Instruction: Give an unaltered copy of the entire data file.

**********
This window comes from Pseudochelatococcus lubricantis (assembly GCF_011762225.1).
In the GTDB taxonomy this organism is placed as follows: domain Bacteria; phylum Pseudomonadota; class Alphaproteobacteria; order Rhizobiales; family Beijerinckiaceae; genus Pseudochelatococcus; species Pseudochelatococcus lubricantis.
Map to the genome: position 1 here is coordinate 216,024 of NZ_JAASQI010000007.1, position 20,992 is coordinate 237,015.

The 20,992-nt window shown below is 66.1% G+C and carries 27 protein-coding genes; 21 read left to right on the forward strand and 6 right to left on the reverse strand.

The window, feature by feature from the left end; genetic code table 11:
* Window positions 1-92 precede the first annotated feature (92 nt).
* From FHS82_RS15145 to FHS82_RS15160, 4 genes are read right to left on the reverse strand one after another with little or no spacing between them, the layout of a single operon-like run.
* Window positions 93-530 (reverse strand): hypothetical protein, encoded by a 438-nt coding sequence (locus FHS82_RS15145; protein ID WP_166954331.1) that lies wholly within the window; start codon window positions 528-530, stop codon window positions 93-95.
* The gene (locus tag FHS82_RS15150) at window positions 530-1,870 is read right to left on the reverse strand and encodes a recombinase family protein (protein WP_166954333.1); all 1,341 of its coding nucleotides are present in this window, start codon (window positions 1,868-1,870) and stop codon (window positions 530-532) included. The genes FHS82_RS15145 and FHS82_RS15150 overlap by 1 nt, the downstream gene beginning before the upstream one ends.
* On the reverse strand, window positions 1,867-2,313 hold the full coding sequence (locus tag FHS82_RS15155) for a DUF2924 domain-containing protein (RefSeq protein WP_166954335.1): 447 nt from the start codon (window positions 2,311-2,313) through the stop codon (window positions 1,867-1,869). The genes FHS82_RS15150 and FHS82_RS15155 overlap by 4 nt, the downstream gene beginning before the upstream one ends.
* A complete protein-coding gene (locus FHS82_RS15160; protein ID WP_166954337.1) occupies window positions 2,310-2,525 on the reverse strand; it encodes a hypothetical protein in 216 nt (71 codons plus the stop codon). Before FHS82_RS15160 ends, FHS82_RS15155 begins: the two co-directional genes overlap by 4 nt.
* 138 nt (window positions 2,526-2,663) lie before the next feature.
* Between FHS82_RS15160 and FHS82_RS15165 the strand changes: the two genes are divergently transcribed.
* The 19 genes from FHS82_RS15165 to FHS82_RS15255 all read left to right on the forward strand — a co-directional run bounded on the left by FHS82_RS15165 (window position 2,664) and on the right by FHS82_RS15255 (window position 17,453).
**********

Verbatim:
This window comes from Pseudochelatococcus lubricantis (assembly GCF_011762225.1).
In the GTDB taxonomy this organism is placed as follows: domain Bacteria; phylum Pseudomonadota; class Alphaproteobacteria; order Rhizobiales; family Beijerinckiaceae; genus Pseudochelatococcus; species Pseudochelatococcus lubricantis.
Map to the genome: position 1 here is coordinate 216,024 of NZ_JAASQI010000007.1, position 20,992 is coordinate 237,015.

The 20,992-nt window shown below is 66.1% G+C and carries 27 protein-coding genes; 21 read left to right on the forward strand and 6 right to left on the reverse strand.

The window, feature by feature from the left end; genetic code table 11:
* Window positions 1-92 precede the first annotated feature (92 nt).
* From FHS82_RS15145 to FHS82_RS15160, 4 genes are read right to left on the reverse strand one after another with little or no spacing between them, the layout of a single operon-like run.
* Window positions 93-530 (reverse strand): hypothetical protein, encoded by a 438-nt coding sequence (locus FHS82_RS15145; protein ID WP_166954331.1) that lies wholly within the window; start codon window positions 528-530, stop codon window positions 93-95.
* The gene (locus tag FHS82_RS15150) at window positions 530-1,870 is read right to left on the reverse strand and encodes a recombinase family protein (protein WP_166954333.1); all 1,341 of its coding nucleotides are present in this window, start codon (window positions 1,868-1,870) and stop codon (window positions 530-532) included. The genes FHS82_RS15145 and FHS82_RS15150 overlap by 1 nt, the downstream gene beginning before the upstream one ends.
* On the reverse strand, window positions 1,867-2,313 hold the full coding sequence (locus tag FHS82_RS15155) for a DUF2924 domain-containing protein (RefSeq protein WP_166954335.1): 447 nt from the start codon (window positions 2,311-2,313) through the stop codon (window positions 1,867-1,869). The genes FHS82_RS15150 and FHS82_RS15155 overlap by 4 nt, the downstream gene beginning before the upstream one ends.
* A complete protein-coding gene (locus FHS82_RS15160; protein ID WP_166954337.1) occupies window positions 2,310-2,525 on the reverse strand; it encodes a hypothetical protein in 216 nt (71 codons plus the stop codon). Before FHS82_RS15160 ends, FHS82_RS15155 begins: the two co-directional genes overlap by 4 nt.
* 138 nt (window positions 2,526-2,663) lie before the next feature.
* Between FHS82_RS15160 and FHS82_RS15165 the strand changes: the two genes are divergently transcribed.
* The 19 genes from FHS82_RS15165 to FHS82_RS15255 all read left to right on the forward strand — a co-directional run bounded on the left by FHS82_RS15165 (window position 2,664) and on the right by FHS82_RS15255 (window position 17,453).